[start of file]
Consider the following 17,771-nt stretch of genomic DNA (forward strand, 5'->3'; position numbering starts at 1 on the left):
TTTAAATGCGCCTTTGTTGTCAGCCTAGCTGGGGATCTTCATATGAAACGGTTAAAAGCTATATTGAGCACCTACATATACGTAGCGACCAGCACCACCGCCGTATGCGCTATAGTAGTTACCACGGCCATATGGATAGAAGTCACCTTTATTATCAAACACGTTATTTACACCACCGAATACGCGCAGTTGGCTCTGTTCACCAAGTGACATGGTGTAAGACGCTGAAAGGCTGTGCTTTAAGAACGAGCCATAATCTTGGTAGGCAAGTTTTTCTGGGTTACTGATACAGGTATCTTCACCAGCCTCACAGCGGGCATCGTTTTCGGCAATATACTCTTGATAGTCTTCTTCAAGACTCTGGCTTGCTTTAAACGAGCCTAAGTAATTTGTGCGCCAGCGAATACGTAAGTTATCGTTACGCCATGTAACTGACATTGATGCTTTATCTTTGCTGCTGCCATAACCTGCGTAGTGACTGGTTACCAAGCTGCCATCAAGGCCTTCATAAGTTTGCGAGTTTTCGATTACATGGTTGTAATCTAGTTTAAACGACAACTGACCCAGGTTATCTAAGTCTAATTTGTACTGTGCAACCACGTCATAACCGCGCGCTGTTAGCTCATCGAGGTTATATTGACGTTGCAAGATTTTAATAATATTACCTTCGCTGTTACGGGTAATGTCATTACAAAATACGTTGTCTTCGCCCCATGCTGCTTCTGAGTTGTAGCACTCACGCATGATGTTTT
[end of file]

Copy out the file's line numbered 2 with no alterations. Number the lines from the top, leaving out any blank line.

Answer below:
TTTAAATGCGCCTTTGTTGTCAGCCTAGCTGGGGATCTTCATATGAAACGGTTAAAAGCTATATTGAGCACCTACATATACGTAGCGACCAGCACCACCGCCGTATGCGCTATAGTAGTTACCACGGCCATATGGATAGAAGTCACCTTTATTATCAAACACGTTATTTACACCACCGAATACGCGCAGTTGGCTCTGTTCACCAAGTGACATGGTGTAAGACGCTGAAAGGCTGTGCTTTAAGAACGAGCCATAATCTTGGTAGGCAAGTTTTTCTGGGTTACTGATACAGGTATCTTCACCAGCCTCACAGCGGGCATCGTTTTCGGCAATATACTCTTGATAGTCTTCTTCAAGACTCTGGCTTGCTTTAAACGAGCCTAAGTAATTTGTGCGCCAGCGAATACGTAAGTTATCGTTACGCCATGTAACTGACATTGATGCTTTATCTTTGCTGCTGCCATAACCTGCGTAGTGACTGGTTACCAAGCTGCCATCAAGGCCTTCATAAGTTTGCGAGTTTTCGATTACATGGTTGTAATCTAGTTTAAACGACAACTGACCCAGGTTATCTAAGTCTAATTTGTACTGTGCAACCACGTCATAACCGCGCGCTGTTAGCTCATCGAGGTTATATTGACGTTGCAAGATTTTAATAATATTACCTTCGCTGTTACGGGTAATGTCATTACAAAATACGTTGTCTTCGCCCCATGCTGCTTCTGAGTTGTAGCACTCACGCATGATGTTTT